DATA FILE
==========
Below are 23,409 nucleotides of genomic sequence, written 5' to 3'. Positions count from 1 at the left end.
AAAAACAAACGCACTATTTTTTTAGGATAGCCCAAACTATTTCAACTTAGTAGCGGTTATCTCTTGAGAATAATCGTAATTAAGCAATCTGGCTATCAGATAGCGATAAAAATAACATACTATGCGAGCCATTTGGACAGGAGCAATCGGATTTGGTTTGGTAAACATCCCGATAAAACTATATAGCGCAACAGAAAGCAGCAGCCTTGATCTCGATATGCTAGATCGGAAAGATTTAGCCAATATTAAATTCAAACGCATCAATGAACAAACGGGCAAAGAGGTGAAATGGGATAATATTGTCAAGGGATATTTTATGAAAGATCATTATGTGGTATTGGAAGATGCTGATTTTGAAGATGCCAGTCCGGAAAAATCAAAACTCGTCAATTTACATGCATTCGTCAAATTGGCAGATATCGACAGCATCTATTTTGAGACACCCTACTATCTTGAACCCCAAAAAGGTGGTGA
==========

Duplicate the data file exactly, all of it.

Below are 23,409 nucleotides of genomic sequence, written 5' to 3'. Positions count from 1 at the left end.
AAAAACAAACGCACTATTTTTTTAGGATAGCCCAAACTATTTCAACTTAGTAGCGGTTATCTCTTGAGAATAATCGTAATTAAGCAATCTGGCTATCAGATAGCGATAAAAATAACATACTATGCGAGCCATTTGGACAGGAGCAATCGGATTTGGTTTGGTAAACATCCCGATAAAACTATATAGCGCAACAGAAAGCAGCAGCCTTGATCTCGATATGCTAGATCGGAAAGATTTAGCCAATATTAAATTCAAACGCATCAATGAACAAACGGGCAAAGAGGTGAAATGGGATAATATTGTCAAGGGATATTTTATGAAAGATCATTATGTGGTATTGGAAGATGCTGATTTTGAAGATGCCAGTCCGGAAAAATCAAAACTCGTCAATTTACATGCATTCGTCAAATTGGCAGATATCGACAGCATCTATTTTGAGACACCCTACTATCTTGAACCCCAAAAAGGTGGTGA